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Literature: The Devil Rides Out
This is a 1934 supernatural novel by Dennis Wheatley. it remains a classic of the genre.

Set in 1930s London and the South of England, Duc de Richleau and Rex van Ryn rescue their friend Simon Aron from a devil-worshipping cult. Rex falls in love with another initiate of the cult, Tanith. Rex prevents Tanith from going to a ceremony on Salisbury Plain. The Duc and Rex rescue Simon from the ceremony. They escape to the home of the Eatons, friends of Richleau and van Ryn, and are followed by the groupís leader, Mocata, who has a psychic connection to the two initiates. After visiting the house to discuss the matter and an unsuccessful attempt to influence the initiates to return, Mocata forces Richleau and the other occupants to defend themselves through a night of black magic attacks. During this Mocata summons the Angel of Death using the medium of Tanith. The defeat of the Angel results in Tanithís death.

After successfully defending themselves through the night the group find that Mocata has kidnapped the Eatonsí daughter. Simon exchanges himself for her. Mocata is using Simon to find the Talisman of Set, a powerful satanic object. The book culminates in a desperate chase across Europe to an abandoned Greek Monastery where Mocata is defeated. The group wake up in the Eatonsí home and realise that during the ceremony they entered the fourth dimension. Mocata is found dead outside the house. The Duc wakes up clutching the Talisman and destroys it. Tanith is found to be alive - Mocataís soul has been exchanged for hers.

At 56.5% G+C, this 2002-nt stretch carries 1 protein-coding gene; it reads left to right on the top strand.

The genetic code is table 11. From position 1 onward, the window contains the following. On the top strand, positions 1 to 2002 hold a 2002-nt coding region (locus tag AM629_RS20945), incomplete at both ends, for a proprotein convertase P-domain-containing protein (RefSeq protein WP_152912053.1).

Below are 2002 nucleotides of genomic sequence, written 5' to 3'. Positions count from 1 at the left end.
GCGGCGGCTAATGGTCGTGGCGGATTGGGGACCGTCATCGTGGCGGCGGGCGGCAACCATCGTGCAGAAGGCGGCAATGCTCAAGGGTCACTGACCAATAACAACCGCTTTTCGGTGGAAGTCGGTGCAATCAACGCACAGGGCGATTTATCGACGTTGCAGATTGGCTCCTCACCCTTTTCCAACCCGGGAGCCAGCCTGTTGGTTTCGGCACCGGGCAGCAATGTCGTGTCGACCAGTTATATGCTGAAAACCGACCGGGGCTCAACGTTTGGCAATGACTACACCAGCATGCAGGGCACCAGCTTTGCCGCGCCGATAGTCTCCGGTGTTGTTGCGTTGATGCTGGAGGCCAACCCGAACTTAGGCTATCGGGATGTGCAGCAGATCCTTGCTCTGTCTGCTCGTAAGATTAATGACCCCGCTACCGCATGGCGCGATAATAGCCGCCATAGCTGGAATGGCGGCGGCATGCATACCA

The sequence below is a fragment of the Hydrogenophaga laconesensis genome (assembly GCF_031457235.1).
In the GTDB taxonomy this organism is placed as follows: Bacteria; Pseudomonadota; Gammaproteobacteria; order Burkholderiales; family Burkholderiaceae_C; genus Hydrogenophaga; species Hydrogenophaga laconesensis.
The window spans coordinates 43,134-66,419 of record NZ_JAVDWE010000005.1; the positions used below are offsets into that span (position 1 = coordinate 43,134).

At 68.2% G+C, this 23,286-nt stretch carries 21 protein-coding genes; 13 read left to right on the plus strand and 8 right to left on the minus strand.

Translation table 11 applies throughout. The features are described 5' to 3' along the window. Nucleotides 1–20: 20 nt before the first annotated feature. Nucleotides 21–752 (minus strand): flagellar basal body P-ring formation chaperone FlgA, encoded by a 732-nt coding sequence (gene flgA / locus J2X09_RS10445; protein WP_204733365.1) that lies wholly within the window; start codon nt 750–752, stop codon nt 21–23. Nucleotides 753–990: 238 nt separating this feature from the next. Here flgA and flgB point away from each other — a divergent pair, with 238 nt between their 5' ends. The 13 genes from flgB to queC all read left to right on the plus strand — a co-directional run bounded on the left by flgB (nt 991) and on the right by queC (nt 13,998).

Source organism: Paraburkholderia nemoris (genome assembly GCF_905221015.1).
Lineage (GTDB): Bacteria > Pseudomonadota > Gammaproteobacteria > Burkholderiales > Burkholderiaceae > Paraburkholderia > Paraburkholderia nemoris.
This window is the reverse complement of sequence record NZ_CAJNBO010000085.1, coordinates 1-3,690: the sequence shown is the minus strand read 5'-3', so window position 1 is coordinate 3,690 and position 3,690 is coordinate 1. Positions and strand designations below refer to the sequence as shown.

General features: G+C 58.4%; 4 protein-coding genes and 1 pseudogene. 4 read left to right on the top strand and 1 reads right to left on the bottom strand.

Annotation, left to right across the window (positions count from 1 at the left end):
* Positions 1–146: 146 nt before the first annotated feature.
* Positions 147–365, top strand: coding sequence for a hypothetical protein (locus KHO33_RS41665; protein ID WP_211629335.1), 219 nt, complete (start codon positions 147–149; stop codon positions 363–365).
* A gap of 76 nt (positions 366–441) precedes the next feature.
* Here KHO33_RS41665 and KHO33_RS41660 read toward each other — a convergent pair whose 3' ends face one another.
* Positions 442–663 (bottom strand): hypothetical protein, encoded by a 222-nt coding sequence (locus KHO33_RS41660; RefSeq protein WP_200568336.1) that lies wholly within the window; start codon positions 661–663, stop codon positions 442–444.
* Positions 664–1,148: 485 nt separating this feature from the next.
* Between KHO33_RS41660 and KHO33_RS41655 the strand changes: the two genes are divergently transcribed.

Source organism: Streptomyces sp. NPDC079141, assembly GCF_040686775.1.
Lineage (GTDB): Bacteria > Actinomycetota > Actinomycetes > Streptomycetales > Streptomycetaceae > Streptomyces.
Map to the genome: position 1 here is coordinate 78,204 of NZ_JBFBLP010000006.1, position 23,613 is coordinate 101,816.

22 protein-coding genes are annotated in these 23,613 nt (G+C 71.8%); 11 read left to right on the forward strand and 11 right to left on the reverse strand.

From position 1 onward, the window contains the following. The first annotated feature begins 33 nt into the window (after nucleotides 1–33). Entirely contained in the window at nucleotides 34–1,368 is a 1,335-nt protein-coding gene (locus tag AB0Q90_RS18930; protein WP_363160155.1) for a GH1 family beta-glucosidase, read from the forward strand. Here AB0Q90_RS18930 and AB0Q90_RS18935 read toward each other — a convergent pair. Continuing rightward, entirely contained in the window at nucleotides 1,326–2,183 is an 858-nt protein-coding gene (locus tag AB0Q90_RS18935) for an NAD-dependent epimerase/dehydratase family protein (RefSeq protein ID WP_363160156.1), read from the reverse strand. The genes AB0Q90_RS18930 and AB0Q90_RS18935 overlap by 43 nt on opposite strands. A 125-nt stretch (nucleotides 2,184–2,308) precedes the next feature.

It has been filmed, with Christopher Lee in the lead role of French occultist Richleau.

Most bizarrely, it has even been made into a musical - most surrealistically, with Bernadette Nolan, of the eponymous Sisters, in the role of Tanith.

This work provides examples of:

  • MacGuffin: The Talisman of Set.
  • Magic Mirror: Mocata can use a mirror to scry on faraway places and see the future.
  • Writer on Board: Wheatley cannot resist the temptation to use his characters as mouthpieces for his social and political opinions.

The Devil in IronLiterature of the 1930sDick and Jane

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